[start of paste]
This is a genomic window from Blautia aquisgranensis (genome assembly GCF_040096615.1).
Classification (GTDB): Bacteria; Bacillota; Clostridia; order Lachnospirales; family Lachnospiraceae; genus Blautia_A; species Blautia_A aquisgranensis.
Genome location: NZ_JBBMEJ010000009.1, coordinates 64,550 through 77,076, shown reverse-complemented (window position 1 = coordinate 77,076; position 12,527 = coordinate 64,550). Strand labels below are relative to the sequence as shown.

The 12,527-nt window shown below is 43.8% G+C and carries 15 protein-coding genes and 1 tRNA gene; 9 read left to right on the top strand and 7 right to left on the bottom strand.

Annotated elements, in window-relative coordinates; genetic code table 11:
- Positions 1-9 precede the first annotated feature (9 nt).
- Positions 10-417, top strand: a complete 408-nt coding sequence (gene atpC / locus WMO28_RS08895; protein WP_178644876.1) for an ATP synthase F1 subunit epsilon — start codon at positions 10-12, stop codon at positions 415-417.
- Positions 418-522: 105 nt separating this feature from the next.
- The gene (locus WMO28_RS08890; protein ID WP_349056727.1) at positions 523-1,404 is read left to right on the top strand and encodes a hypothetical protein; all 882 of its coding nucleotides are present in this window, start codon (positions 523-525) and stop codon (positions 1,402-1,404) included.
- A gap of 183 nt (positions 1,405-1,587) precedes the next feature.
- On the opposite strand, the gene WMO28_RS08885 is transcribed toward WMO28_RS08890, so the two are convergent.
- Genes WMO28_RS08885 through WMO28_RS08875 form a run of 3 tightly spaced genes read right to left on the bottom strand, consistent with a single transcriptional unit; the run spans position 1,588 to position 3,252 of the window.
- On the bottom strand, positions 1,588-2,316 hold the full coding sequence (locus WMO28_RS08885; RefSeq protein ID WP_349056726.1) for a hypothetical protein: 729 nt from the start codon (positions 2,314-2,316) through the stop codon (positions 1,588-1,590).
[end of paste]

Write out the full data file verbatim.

This is a genomic window from Blautia aquisgranensis (genome assembly GCF_040096615.1).
Classification (GTDB): Bacteria; Bacillota; Clostridia; order Lachnospirales; family Lachnospiraceae; genus Blautia_A; species Blautia_A aquisgranensis.
Genome location: NZ_JBBMEJ010000009.1, coordinates 64,550 through 77,076, shown reverse-complemented (window position 1 = coordinate 77,076; position 12,527 = coordinate 64,550). Strand labels below are relative to the sequence as shown.

The 12,527-nt window shown below is 43.8% G+C and carries 15 protein-coding genes and 1 tRNA gene; 9 read left to right on the top strand and 7 right to left on the bottom strand.

Annotated elements, in window-relative coordinates; genetic code table 11:
- Positions 1-9 precede the first annotated feature (9 nt).
- Positions 10-417, top strand: a complete 408-nt coding sequence (gene atpC / locus WMO28_RS08895; protein WP_178644876.1) for an ATP synthase F1 subunit epsilon — start codon at positions 10-12, stop codon at positions 415-417.
- Positions 418-522: 105 nt separating this feature from the next.
- The gene (locus WMO28_RS08890; protein ID WP_349056727.1) at positions 523-1,404 is read left to right on the top strand and encodes a hypothetical protein; all 882 of its coding nucleotides are present in this window, start codon (positions 523-525) and stop codon (positions 1,402-1,404) included.
- A gap of 183 nt (positions 1,405-1,587) precedes the next feature.
- On the opposite strand, the gene WMO28_RS08885 is transcribed toward WMO28_RS08890, so the two are convergent.
- Genes WMO28_RS08885 through WMO28_RS08875 form a run of 3 tightly spaced genes read right to left on the bottom strand, consistent with a single transcriptional unit; the run spans position 1,588 to position 3,252 of the window.
- On the bottom strand, positions 1,588-2,316 hold the full coding sequence (locus WMO28_RS08885; RefSeq protein ID WP_349056726.1) for a hypothetical protein: 729 nt from the start codon (positions 2,314-2,316) through the stop codon (positions 1,588-1,590).